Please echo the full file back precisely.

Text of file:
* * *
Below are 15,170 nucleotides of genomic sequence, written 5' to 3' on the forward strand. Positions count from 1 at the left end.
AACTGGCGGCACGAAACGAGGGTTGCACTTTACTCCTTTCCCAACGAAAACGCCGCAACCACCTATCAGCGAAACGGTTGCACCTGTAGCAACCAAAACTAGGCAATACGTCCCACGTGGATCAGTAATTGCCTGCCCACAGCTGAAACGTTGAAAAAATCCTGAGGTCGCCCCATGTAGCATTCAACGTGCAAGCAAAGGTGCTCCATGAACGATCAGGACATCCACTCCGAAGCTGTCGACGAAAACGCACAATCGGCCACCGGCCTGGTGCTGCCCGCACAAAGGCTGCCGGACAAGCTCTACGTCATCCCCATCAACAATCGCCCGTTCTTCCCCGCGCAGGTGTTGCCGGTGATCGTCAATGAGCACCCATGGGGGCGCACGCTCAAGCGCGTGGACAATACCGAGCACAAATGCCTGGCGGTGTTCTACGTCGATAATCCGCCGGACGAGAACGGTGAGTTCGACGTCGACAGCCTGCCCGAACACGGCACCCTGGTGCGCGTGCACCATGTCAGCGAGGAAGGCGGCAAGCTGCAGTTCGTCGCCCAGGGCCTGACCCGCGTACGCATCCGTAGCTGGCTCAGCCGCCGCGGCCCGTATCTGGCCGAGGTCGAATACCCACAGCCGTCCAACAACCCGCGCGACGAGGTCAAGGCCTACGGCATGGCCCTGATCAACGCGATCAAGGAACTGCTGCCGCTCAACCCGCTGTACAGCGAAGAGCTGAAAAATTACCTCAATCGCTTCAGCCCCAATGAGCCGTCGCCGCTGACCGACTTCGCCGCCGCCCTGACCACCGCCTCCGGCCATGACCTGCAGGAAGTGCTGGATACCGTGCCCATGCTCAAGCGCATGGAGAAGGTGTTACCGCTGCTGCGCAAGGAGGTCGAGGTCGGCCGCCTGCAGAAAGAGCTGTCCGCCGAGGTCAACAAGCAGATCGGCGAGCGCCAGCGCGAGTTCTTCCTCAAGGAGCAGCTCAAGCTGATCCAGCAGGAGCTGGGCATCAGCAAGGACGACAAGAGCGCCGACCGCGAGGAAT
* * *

Below are 15,170 nucleotides of genomic sequence, written 5' to 3' on the forward strand. Positions count from 1 at the left end.
AACTGGCGGCACGAAACGAGGGTTGCACTTTACTCCTTTCCCAACGAAAACGCCGCAACCACCTATCAGCGAAACGGTTGCACCTGTAGCAACCAAAACTAGGCAATACGTCCCACGTGGATCAGTAATTGCCTGCCCACAGCTGAAACGTTGAAAAAATCCTGAGGTCGCCCCATGTAGCATTCAACGTGCAAGCAAAGGTGCTCCATGAACGATCAGGACATCCACTCCGAAGCTGTCGACGAAAACGCACAATCGGCCACCGGCCTGGTGCTGCCCGCACAAAGGCTGCCGGACAAGCTCTACGTCATCCCCATCAACAATCGCCCGTTCTTCCCCGCGCAGGTGTTGCCGGTGATCGTCAATGAGCACCCATGGGGGCGCACGCTCAAGCGCGTGGACAATACCGAGCACAAATGCCTGGCGGTGTTCTACGTCGATAATCCGCCGGACGAGAACGGTGAGTTCGACGTCGACAGCCTGCCCGAACACGGCACCCTGGTGCGCGTGCACCATGTCAGCGAGGAAGGCGGCAAGCTGCAGTTCGTCGCCCAGGGCCTGACCCGCGTACGCATCCGTAGCTGGCTCAGCCGCCGCGGCCCGTATCTGGCCGAGGTCGAATACCCACAGCCGTCCAACAACCCGCGCGACGAGGTCAAGGCCTACGGCATGGCCCTGATCAACGCGATCAAGGAACTGCTGCCGCTCAACCCGCTGTACAGCGAAGAGCTGAAAAATTACCTCAATCGCTTCAGCCCCAATGAGCCGTCGCCGCTGACCGACTTCGCCGCCGCCCTGACCACCGCCTCCGGCCATGACCTGCAGGAAGTGCTGGATACCGTGCCCATGCTCAAGCGCATGGAGAAGGTGTTACCGCTGCTGCGCAAGGAGGTCGAGGTCGGCCGCCTGCAGAAAGAGCTGTCCGCCGAGGTCAACAAGCAGATCGGCGAGCGCCAGCGCGAGTTCTTCCTCAAGGAGCAGCTCAAGCTGATCCAGCAGGAGCTGGGCATCAGCAAGGACGACAAGAGCGCCGACCGCGAGGAAT